This experience exposed me to a wide variety of cultures and languages. It also taught me the importance of understanding the people I was dealing with in each country. I learned that if I adapted my approach in a culturally sensitive way and tried to speak some of their language, I was more successful in my projects and outcomes.
After a couple years of jet-setting and living on most continents, I finally decided to return and settle in my favourite part of the world, Australia. To dedicate my professional life to my biggest passions: people, cultures and languages, I obtained a Master’s Degree in International Studies from the University of Melbourne.
I soon realised there wasn’t much of a market for Portuguese conference interpreting in this region but there was a demand for community interpreters and translators. I obtained my first NAATI accreditation in 2007 and have been working as an interpreter and translator since. During my first five years of interpreting, I worked in every type of community setting. Now I spend most of my interpreting time in the courts of NSW. I have found that interpreting and translating complement each other and provide a perfect balance in my life. There is time to be present for my young kids, time to translate and work after hours in my home and time to be out and about interpreting in the community.
Although nearly 20 years have passed since that first day in the booth, I am still as passionate and excited to work in this field. The excitement and possibilities are endless and I just never know when my phone is going to ring or an email pop with the next assignment. I feel useful and rewarded, whether it is translating scientific articles and helping with COVID-19 update translations, interpreting live on stage in fashion shows or giving a voice to people going through the hardest time of their lives in court.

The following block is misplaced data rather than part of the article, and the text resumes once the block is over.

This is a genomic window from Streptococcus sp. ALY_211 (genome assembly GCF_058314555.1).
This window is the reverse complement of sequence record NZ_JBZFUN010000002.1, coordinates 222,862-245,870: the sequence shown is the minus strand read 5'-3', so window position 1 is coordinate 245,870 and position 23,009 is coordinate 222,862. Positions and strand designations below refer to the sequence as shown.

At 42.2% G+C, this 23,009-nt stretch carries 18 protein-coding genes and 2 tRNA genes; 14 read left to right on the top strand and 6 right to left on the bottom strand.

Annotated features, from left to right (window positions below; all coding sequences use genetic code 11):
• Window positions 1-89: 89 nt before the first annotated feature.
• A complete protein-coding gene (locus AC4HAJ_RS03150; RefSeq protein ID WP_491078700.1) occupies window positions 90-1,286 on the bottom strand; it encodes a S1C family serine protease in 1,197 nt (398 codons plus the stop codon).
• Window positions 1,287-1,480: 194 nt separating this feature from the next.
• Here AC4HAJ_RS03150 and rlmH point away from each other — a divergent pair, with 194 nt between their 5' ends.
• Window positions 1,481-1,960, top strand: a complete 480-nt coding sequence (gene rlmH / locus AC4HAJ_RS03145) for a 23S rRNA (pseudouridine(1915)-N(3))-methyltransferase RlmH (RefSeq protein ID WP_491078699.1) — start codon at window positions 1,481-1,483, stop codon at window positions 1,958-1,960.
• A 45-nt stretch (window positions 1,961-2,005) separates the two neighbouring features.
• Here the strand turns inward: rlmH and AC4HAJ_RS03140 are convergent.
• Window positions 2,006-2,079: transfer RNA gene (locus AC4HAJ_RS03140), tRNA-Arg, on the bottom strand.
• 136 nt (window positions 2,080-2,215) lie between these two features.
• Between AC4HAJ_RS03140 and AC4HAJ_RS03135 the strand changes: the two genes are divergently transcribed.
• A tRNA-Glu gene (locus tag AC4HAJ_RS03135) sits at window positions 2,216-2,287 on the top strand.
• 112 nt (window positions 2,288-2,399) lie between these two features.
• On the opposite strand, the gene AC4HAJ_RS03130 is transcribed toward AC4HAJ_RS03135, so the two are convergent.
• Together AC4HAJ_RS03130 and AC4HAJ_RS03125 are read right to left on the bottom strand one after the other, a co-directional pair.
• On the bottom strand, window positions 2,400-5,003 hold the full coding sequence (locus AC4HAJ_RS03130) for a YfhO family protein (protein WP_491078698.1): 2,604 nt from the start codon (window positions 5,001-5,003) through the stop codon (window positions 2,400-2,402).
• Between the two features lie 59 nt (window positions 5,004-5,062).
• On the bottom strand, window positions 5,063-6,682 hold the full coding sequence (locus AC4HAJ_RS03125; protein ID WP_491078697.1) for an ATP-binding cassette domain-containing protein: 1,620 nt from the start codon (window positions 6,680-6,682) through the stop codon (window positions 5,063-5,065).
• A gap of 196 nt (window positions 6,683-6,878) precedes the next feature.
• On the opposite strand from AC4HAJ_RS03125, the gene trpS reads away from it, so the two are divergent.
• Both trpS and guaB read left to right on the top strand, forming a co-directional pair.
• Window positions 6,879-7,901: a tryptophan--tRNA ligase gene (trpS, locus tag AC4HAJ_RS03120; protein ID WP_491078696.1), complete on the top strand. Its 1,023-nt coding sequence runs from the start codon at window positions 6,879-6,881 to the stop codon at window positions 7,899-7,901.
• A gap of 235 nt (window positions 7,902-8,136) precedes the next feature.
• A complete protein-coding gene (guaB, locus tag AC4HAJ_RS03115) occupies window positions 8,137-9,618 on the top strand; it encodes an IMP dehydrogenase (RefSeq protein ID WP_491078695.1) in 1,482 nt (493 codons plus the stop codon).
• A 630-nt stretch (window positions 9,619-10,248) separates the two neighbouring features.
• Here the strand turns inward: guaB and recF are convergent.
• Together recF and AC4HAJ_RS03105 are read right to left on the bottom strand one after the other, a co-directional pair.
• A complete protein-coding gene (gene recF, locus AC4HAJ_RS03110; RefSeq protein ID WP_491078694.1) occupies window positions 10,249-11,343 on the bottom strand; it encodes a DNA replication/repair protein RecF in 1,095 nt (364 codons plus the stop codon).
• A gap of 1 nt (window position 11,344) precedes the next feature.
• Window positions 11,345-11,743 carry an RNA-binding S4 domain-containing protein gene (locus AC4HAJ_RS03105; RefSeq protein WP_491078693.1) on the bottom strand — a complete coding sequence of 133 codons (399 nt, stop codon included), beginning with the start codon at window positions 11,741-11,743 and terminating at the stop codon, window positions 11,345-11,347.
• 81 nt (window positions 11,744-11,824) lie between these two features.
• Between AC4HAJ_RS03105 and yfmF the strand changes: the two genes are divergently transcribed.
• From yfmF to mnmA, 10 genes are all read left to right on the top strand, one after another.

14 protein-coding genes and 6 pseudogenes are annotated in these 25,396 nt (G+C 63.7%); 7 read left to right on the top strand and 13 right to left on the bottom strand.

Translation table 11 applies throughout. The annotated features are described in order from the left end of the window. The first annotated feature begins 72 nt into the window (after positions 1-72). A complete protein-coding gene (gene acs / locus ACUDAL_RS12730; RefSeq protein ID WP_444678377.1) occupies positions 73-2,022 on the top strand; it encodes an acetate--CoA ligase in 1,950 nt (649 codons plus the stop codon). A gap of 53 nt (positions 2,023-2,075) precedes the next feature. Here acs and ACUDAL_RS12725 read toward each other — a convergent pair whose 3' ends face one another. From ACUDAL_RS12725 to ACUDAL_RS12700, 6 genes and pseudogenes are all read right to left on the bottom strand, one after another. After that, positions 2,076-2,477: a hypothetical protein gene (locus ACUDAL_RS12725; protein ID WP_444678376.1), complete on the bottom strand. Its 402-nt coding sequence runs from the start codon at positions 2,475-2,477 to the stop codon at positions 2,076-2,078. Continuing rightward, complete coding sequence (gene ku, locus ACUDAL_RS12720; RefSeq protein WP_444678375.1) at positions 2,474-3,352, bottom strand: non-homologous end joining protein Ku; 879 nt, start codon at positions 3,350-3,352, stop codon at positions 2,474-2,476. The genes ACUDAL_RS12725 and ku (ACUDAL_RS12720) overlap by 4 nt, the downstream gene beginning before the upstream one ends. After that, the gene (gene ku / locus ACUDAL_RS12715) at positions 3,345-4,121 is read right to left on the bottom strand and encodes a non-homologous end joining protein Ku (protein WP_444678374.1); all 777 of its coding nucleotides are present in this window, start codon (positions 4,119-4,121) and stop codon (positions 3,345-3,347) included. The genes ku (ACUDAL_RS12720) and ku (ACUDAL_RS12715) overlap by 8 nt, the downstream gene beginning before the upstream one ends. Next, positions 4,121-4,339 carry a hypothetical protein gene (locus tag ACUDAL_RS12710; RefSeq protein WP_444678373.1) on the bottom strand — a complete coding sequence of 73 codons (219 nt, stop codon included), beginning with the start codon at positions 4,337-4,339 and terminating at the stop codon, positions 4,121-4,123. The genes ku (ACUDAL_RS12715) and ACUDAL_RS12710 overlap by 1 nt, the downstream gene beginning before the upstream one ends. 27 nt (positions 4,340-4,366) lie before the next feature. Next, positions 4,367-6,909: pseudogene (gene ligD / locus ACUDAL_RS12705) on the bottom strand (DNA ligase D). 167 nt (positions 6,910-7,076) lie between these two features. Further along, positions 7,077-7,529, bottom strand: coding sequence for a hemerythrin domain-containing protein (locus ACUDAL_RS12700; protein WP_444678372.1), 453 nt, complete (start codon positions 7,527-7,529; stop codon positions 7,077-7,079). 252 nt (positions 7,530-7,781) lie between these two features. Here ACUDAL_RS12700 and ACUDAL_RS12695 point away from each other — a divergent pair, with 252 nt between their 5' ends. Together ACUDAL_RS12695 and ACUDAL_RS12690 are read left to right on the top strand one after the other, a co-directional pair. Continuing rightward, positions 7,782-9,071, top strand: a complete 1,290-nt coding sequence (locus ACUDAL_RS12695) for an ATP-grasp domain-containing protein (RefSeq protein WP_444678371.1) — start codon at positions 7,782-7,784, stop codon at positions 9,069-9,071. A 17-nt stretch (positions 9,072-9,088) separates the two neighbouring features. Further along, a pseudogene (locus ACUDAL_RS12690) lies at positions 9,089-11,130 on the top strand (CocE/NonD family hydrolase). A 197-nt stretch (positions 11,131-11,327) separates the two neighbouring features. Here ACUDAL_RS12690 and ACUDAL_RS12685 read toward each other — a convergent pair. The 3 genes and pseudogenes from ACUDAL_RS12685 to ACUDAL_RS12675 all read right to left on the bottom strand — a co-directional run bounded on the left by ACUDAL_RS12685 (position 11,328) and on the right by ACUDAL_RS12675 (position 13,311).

Recently (thanks to NAATI News June edition) I learned about the government’s upskilling program and enrolled in RMIT’s Graduate Certificate in Translating & Interpreting. Despite having a lot of practical experience in the field, I had never received formal training. I found the course to be an extremely enriching and humbling experience. I gained great insight from my lecturers, tutors and colleagues, and added theory to things I only understood empirically before. I valued this upskilling experience so much that I decided to continue my studies and have enrolled in the Master of Translating & Interpreting at UNSW.
I look forward to continuing my learning journey, meeting more people and becoming more active in our industry. I believe cooperation and friendship are paramount and I have always been warmly welcomed and mentored by wise senior colleagues since the beginning of my Australian career. I hope I can redistribute the kindness and support that has been extended to me and continue to contribute to our field in any way I can. I thank NAATI for the opportunity to be here sharing my story and my passion for what I consider the best job in the world.
Juliana Frantz is a NAATI Certified Translator in both Portuguese and Spanish into English, a Certified Interpreter in Portuguese and a Certified Provisional Interpreter in Spanish.